Who fled his lovely wife's most pure embrace,
To sate on hags, and breed a mongrel race;
A high-fed horse, for others wives who neigh'd;
A cur, who prowl'd around each quiet bed;
A snake, far spreading his impoison'd breath,
And charming innocence to guilt, and death,
Here stood Hypocrisy, in sober brown,
His sabbath face all sorrow'd with a frown.
A dismal tale he told of dismal times,
And this sad world brimful of saddest crimes,
Furrow'd his cheeks with tears for others sin,
But clos'd his eyelids on the hell within.]
There smil'd the smooth Divine, unus'd to wound
The sinners heart, with hell's alarming sound.
No terrors on his gentle tongue attend;
No grating truths the nicest ear offend.
That strange new-birth, that methodistic grace,
Nor in his heart, nor sermons, found a place.
Plato's fine tales he clumsily retold,
Trite, fireside, moral seasaws, dull as old;
His Christ, and bible, plac'd at good remove,
Guilt hell-deserving, and forgiving love.
'Twas best, he said, mankind should cease to sin;
Good fame requir'd it; so did peace within:
Their honours, well he knew, would ne'er be driven;
But hop'd they still would please to go to heaven.
Each week, he paid his visitation dues;
Coax'd, jested, laugh'd; rehears'd the private news;
Smoak'd with each goody, thought her cheese excell'd;
Her pipe he lighted, and her baby held.
Or plac'd in some great town, with lacquer'd shoes,
Trim wig, and trimmer gown, and glistening hose,
He bow'd, talk'd politics, learn'd manners mild;
Most meekly questioned, and most smoothly smil'd;
At rich mens jests laugh'd loud their stories prais'd;
Their wives new patterns gaz'd, and gaz'd, and gaz'd;
Most daintily on pamper'd turkies din'd;
Nor shrunk with fasting, nor with study pin'd:
Yet from their churches saw his brethren driven,
Who thunder'd truth, and spoke the voice of heaven,
Chill'd trembling guilt, in Satan's headlong path,
Charm'd the feet back, and rous'd the ear of death.
" Let fools, " hecried, " starve on, while prudent I
Snug in my nest shall live, and snug shall die.
There stood the infidel of modern breed,
Blest vegetation of infernal seed,
Alike no Deist, and no Christian, he;
But from all principle, all virtue, free.
To him all things the same, as good or evil;
Jehovah, Jove, the Lama, or the Devil;
Mohammed's braying, or Isaiah's lays;
The Indian's powaws, or the Christian's praise.
With him all natural desires are good;
His thirst for stews; the Mohawk's thirst for blood:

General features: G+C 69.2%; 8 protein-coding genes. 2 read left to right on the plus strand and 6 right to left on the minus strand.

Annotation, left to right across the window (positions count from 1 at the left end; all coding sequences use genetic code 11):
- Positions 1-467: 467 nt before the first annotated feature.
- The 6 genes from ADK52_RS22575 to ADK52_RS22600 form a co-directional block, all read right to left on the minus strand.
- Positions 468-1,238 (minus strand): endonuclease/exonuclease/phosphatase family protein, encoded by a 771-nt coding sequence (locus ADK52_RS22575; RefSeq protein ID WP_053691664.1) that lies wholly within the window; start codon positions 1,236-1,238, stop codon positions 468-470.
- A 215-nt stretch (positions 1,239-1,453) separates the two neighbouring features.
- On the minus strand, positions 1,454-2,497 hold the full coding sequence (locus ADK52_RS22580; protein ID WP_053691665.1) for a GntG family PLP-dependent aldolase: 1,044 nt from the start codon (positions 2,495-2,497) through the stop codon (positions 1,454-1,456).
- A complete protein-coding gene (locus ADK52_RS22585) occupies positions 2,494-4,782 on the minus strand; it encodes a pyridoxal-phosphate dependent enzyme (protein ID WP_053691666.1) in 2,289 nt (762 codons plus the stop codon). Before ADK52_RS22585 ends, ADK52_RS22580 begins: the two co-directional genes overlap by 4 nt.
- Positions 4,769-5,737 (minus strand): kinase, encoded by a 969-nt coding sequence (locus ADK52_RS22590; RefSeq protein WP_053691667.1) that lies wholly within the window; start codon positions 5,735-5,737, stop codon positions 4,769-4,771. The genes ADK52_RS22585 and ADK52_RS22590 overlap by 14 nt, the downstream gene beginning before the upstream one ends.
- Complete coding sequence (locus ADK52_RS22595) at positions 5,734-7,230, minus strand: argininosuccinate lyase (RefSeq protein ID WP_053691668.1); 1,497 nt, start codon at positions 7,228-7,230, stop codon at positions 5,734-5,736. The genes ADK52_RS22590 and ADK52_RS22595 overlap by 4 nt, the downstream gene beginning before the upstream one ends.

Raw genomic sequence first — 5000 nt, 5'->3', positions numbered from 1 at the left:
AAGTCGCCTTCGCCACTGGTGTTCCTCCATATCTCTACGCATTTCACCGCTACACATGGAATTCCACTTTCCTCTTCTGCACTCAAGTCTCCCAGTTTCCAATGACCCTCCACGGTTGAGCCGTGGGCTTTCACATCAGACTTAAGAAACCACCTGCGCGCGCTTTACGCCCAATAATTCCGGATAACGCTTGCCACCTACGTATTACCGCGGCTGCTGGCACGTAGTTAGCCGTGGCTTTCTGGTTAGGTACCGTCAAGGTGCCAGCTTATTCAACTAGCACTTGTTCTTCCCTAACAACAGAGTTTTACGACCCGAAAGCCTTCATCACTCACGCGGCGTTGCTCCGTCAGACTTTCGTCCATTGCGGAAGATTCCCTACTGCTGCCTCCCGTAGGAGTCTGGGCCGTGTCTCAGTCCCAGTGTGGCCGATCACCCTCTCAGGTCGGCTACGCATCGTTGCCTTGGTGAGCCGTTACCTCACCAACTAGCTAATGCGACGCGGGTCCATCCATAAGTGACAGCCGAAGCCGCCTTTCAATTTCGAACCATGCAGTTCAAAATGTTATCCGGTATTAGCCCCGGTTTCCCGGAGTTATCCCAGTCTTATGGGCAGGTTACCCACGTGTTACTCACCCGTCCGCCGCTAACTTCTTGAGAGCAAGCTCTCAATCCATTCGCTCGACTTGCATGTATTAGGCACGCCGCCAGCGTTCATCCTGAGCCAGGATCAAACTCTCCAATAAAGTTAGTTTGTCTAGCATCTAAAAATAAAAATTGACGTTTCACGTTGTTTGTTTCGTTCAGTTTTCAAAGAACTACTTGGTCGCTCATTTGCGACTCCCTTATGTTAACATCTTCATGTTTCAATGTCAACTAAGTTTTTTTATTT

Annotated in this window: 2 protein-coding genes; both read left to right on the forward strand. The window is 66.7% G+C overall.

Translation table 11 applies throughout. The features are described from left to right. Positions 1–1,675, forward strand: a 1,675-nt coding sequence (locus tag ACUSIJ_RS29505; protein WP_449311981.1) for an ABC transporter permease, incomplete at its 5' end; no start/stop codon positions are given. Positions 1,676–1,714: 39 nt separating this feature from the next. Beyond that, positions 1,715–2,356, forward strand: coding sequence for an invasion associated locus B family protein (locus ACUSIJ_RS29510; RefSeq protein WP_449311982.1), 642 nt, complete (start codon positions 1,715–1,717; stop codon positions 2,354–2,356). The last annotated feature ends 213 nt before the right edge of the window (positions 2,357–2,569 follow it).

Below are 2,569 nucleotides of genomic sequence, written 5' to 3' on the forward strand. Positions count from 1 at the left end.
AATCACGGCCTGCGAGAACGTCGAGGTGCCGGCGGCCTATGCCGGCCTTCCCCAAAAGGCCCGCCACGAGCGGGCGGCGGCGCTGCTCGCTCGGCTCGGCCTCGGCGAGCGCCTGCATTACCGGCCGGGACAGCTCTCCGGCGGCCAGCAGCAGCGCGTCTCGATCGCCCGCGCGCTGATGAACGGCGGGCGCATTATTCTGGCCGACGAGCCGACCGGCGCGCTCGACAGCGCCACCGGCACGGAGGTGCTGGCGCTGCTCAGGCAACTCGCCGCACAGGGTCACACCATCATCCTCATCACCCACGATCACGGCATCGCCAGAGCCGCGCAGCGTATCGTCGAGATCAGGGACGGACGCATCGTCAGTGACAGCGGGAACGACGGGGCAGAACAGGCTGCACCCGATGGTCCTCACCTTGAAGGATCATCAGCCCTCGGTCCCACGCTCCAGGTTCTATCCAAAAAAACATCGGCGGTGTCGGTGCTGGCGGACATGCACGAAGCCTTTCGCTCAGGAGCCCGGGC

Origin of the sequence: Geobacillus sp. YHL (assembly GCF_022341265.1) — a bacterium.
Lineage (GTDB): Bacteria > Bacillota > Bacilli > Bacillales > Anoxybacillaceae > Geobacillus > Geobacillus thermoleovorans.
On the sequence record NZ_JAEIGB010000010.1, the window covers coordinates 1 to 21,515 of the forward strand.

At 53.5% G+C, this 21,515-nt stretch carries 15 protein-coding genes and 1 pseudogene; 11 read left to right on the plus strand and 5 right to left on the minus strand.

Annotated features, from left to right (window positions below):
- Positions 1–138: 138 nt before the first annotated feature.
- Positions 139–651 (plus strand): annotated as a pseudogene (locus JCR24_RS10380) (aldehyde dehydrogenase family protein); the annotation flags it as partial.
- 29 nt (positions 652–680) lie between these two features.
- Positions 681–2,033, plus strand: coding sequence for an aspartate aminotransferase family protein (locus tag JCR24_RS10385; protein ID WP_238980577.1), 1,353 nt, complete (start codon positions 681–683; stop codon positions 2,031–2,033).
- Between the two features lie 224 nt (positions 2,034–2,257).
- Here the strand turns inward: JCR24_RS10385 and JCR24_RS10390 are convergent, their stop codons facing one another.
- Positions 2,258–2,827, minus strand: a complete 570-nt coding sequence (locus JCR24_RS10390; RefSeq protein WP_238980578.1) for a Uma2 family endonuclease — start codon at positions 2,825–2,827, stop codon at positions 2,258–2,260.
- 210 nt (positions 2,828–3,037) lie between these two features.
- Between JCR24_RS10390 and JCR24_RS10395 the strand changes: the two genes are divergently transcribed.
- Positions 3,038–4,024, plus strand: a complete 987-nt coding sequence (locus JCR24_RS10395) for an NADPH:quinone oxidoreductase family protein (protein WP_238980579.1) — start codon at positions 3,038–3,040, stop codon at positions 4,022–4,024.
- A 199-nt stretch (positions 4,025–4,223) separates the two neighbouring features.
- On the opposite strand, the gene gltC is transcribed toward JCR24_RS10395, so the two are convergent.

Made, not to know, or love, the all beauteous mind;
Or wing thro' heaven his path to bliss refin'd:
But his dear self, choice Dragon! to adore;
To dress, to game, to swear, to drink, to whore;
To race his steeds; or cheat, when others run;
Pit tortur'd cocks, and swear 'tis glorious fun:
His soul not cloath'd with attributes divine;
But a nice watch-spring to that grand machine,
That work more nice than Rittenhouse can plan,
The body; man's chief part; himself, the man;
Man, that illustrious brute of noblest shape,
A swine unbristled, and an untail'd ape:
To couple, eat, and die — his glorious doom —
The oyster's church-yard, and the capon's tomb.
There * * * * * * grinn'd, his conscience fear'd anew,
And scarcely with'd the doctrine false or true;
Scarce smil'd, himself secure from God to know,
So poor the triumph o'er so weak a foe.
In the deep midnight of his guilty mind,
Where not one solitary virtue shin'd,
Hardly, at times, his struggling conscience wrought
A few, strange intervals of lucid thought,
Holding her clear and dreadful mirrour nigher,
Where villain glow'd, in characters of fire.
Those few the tale dispers'd: His soul no more
Shall, once a year, the Beelzebub run o'er;
No more shall J — — n's ghost her infant show,
Saw his hard nerves, and point the hell below;
Fixd in cold death, no more his eyeballs stare,
Nor change to upright thorns his bristly hair.
There Demas smil'd, who once the Christian name
Gravely assum'd, and wore with sober fame.
Meek, modest, decent, in life's lowly vale,
Pleas'd he walk'd on; nor now had grac'd this tale;
But, borne beyond the Atlantic ferry, he
Saw wondrous things, his schoolmates did not see,
Great houses, and great men, in coaches carried;
Great Ladies, great Lord's wives, tho' never married;
Fine horses, and fine pictures, and fine plays,
And all the finest things of modern days.
Camelion like, he lost his former hue,
And, mid such great men, grew a great man too;
Enter'd the round of silly, vain parade;
His hair he powder'd, and his bow he made.
Shall powder'd heads, he cried, be sent to hell?
Shall men in vain in such fine houses dwell?
There Euclio — Ah my Muse, let deepest shame
Blush on thy cheek, at that unhappy name!
Oh write it not, my hand! the name appears
Already written: Wash it out, my tears!
Still, Oh all pitying Saviour! let thy love,
Stronger than death, all heights, and heavens above,
That on the accursed tree, in woes severe,
The thief's dire guilt extinguish'd with a tear,
Yearn o'er that mind, that, with temptations dire,
Rank appetites, and passions fraught with fire,
By each new call without, each thought within,
Is forc'd to folly, and is whirl'd to sin;
In conscience spite, tho' arm'd with hissing fears,
Strong pangs of soul, and all his country's tears,
Is charm'd to madness by the old serpent's breath,
And hurried swiftly down the steep of death.
Burst, burst, thou charm! wake, trembler wake again,
Nor let thy parent's dying prayers be vain!
The hour arriv'd, th' infernal trumpet blew;
Black from its mouth a cloud sulphureous flew;
The caverns groan'd; the startled throng gave way,
And forth the chariot rush'd to gloomy day.
On every side, expressive emblems rose,
The man, the scene, the purpose to disclose.
Here wrinkled dotage, like a fondled boy,
Titter'd, and smirk'd its momentary joy:
His crumbs there avarice grip'd, with lengthen'd nails,
And weigh'd clipp'd half pence in unequal scales.